Greenlanders vote in election dominated by resources

Greenland voted Tuesday in an election pitting incumbent Prime Minister Kuupik Kleist against a Social Democratic hopeful, with the exploitation of the country's vast natural resources a key issue.

The island's 40,000 voters headed to polling stations in overcast and snowy skies, with temperatures ranging from one to minus 11 degrees Celsius (12 degrees Fahrenheit).

The election for 31 seats of the local legislature, called the Inatsisartut, is forecast to be tight and comes at a crossroads for the autonomous territory, which falls under Denmark, as it prepares to open its untapped raw material wealth to the outside world.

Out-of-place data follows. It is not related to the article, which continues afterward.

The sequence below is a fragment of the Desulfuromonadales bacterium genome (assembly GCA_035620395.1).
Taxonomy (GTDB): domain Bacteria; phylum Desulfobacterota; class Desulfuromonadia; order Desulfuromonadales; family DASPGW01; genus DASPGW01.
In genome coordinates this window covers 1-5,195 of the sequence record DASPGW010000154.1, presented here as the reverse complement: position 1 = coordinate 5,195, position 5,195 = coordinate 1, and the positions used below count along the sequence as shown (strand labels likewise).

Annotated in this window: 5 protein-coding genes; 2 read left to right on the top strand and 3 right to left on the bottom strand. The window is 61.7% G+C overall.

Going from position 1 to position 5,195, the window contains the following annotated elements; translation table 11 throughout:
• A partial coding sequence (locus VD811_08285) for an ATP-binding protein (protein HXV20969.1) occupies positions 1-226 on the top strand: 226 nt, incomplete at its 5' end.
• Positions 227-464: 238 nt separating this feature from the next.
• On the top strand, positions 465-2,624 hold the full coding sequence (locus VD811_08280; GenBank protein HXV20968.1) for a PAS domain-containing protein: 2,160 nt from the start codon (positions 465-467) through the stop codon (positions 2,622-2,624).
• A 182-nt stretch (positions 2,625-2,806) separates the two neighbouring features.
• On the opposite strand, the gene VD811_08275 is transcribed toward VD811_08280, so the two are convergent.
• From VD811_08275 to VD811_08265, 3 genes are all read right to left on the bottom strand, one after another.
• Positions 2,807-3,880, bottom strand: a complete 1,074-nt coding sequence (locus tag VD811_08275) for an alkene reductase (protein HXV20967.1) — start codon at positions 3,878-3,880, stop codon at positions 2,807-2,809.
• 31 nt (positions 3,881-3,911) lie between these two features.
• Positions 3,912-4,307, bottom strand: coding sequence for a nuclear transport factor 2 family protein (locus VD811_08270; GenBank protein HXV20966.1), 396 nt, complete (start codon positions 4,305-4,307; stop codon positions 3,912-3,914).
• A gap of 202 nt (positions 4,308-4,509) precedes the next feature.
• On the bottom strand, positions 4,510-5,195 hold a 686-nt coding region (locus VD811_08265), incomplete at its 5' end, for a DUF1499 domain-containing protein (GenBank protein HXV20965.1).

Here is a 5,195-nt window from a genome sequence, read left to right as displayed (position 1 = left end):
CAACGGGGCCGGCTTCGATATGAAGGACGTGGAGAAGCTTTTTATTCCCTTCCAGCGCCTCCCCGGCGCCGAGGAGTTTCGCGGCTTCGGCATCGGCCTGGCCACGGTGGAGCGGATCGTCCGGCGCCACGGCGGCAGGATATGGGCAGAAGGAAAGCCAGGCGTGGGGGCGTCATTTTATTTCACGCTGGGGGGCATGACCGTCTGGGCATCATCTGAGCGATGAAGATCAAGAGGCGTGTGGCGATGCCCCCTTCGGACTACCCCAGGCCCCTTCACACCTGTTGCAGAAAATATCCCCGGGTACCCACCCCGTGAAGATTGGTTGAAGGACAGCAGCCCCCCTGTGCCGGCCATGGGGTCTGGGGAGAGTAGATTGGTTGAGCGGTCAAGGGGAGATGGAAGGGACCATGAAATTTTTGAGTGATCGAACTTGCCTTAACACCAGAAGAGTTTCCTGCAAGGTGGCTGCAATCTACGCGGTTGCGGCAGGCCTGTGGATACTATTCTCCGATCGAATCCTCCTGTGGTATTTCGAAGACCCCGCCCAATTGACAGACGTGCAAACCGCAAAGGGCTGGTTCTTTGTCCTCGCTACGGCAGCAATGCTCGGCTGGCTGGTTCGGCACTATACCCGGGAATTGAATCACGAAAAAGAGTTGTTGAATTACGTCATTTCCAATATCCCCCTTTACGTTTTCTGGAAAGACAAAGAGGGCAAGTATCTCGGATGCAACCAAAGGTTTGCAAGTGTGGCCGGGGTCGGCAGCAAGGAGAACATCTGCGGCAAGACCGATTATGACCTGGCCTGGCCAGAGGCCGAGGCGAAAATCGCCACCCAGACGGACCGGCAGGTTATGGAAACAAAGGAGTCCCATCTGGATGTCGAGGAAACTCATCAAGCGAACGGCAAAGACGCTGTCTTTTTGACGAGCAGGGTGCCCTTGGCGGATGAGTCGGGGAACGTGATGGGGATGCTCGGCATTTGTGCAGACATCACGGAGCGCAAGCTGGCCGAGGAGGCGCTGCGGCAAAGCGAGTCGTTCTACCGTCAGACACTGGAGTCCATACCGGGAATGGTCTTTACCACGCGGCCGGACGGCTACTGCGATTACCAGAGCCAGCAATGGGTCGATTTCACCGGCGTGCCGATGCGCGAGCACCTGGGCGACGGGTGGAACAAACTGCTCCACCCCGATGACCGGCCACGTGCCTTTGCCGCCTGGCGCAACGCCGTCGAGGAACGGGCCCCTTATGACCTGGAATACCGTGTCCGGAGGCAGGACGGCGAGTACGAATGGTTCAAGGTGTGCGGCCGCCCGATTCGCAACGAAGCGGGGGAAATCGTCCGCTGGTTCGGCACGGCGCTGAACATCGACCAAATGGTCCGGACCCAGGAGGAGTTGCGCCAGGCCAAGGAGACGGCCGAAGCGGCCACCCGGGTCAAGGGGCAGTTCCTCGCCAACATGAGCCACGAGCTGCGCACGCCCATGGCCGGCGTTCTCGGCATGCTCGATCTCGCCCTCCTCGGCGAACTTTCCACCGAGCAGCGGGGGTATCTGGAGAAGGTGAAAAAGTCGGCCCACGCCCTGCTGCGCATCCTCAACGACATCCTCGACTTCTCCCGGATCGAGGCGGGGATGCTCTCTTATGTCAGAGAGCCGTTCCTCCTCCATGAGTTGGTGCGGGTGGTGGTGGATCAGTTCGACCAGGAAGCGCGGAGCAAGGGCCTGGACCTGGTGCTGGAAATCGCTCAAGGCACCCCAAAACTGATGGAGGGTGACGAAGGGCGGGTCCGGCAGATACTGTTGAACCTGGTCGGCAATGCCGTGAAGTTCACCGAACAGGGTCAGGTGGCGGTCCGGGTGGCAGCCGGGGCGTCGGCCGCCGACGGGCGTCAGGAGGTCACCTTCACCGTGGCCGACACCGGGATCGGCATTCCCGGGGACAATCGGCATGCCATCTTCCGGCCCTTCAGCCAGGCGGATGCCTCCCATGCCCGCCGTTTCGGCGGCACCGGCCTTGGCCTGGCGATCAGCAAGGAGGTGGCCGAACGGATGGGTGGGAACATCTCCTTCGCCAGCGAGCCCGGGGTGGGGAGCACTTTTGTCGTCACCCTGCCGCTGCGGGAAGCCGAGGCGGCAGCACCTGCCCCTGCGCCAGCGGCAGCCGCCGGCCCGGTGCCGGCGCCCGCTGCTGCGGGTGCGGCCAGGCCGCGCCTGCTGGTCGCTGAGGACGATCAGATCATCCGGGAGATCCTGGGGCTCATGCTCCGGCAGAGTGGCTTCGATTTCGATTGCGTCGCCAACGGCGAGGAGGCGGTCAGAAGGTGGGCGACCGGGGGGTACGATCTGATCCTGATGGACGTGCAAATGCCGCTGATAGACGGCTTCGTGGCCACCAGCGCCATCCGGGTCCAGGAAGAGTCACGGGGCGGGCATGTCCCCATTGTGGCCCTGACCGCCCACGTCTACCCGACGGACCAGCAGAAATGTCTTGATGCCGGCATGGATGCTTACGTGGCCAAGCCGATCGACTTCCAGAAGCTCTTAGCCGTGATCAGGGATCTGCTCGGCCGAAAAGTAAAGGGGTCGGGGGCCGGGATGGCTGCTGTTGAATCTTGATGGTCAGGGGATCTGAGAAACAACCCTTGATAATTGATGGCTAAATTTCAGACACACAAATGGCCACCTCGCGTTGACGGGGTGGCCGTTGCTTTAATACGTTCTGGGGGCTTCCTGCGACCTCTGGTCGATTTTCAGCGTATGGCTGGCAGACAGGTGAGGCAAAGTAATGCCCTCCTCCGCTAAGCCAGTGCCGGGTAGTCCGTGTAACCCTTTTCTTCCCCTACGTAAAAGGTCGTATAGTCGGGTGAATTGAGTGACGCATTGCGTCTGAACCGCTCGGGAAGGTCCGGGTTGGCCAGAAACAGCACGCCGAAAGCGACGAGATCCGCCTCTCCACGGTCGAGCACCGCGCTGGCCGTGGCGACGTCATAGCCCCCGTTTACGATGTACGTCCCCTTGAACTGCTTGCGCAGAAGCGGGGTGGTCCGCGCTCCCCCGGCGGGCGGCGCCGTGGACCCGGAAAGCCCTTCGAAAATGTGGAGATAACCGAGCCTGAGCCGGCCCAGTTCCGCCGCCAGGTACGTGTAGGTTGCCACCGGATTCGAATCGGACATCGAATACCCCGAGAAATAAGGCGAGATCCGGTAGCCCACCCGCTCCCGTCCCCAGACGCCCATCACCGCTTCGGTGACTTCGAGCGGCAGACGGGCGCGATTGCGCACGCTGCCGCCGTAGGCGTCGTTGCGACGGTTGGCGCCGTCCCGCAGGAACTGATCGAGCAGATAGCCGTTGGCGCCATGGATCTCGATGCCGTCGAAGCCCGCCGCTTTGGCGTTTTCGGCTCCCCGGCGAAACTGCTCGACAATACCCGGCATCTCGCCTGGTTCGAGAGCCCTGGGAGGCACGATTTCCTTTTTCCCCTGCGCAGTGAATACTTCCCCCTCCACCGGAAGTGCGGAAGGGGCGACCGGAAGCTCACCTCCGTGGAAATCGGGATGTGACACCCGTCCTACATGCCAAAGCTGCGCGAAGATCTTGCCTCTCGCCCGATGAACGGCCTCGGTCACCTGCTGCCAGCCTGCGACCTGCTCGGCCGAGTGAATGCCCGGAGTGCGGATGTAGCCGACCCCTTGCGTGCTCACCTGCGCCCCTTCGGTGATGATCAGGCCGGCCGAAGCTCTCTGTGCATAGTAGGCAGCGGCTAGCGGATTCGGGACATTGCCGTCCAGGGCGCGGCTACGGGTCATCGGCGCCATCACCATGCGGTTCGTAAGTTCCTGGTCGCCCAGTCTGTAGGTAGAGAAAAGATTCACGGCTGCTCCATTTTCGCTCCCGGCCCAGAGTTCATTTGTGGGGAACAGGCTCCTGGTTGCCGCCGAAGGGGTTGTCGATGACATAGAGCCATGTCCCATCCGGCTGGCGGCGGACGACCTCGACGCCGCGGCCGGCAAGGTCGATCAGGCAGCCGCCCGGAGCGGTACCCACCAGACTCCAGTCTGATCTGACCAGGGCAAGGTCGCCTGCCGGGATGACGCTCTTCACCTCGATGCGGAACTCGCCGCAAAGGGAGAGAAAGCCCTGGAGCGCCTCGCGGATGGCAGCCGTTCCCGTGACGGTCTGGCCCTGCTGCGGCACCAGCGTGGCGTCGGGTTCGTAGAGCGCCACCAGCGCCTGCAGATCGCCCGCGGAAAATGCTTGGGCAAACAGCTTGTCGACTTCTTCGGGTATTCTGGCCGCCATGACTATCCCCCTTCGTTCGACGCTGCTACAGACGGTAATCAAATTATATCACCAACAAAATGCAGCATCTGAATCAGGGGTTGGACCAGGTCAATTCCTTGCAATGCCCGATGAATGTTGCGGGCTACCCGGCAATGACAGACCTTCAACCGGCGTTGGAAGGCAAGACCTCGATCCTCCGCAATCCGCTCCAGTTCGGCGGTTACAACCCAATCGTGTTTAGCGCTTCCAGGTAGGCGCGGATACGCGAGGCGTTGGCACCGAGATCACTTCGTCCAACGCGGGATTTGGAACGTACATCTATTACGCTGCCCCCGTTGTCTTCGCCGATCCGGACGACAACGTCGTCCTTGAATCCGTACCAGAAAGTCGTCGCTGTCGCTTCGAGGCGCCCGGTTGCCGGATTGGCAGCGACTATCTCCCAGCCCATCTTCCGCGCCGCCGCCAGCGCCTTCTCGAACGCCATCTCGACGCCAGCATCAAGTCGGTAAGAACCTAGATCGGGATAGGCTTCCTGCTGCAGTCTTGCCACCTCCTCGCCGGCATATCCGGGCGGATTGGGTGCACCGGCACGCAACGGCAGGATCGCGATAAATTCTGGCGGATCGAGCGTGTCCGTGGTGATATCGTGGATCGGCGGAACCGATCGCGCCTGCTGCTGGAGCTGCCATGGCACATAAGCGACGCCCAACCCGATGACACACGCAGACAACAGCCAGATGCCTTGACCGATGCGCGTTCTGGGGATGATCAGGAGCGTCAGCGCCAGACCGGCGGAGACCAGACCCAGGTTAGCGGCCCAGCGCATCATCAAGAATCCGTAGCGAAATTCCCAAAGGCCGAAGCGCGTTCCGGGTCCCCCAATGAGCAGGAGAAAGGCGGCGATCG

Kleist’s leftwing Inuit Ataqatigiit (IA) coalition and the Social Democratic Siumut party agree that the territory's natural resources should be exploited but differ over how this should be done.

Kleist is keen to attract foreign investment to the potentially mineral-rich country, recently pushing through legislation known as the "Large-Scale" law which gives special rights to foreign companies investing more than five billion kroner (670 million euros, $873 million) in big mining projects.

But his rival, the Siumut's Aleqa Hammond, says the country needs to ensure it benefits from government revenue raised from natural resources that include rare earth minerals, uranium and oil.

"This is a difficult election. On the one side we have to secure a responsible economic policy, and on the other make sure to include a large part of the population that feels it is outside influence," the editorial of the weekly Sermitsiaq said.

"Opposition against the current coalition is due to too many without work, too many without an education," it added.

The election results were expected early Wednesday.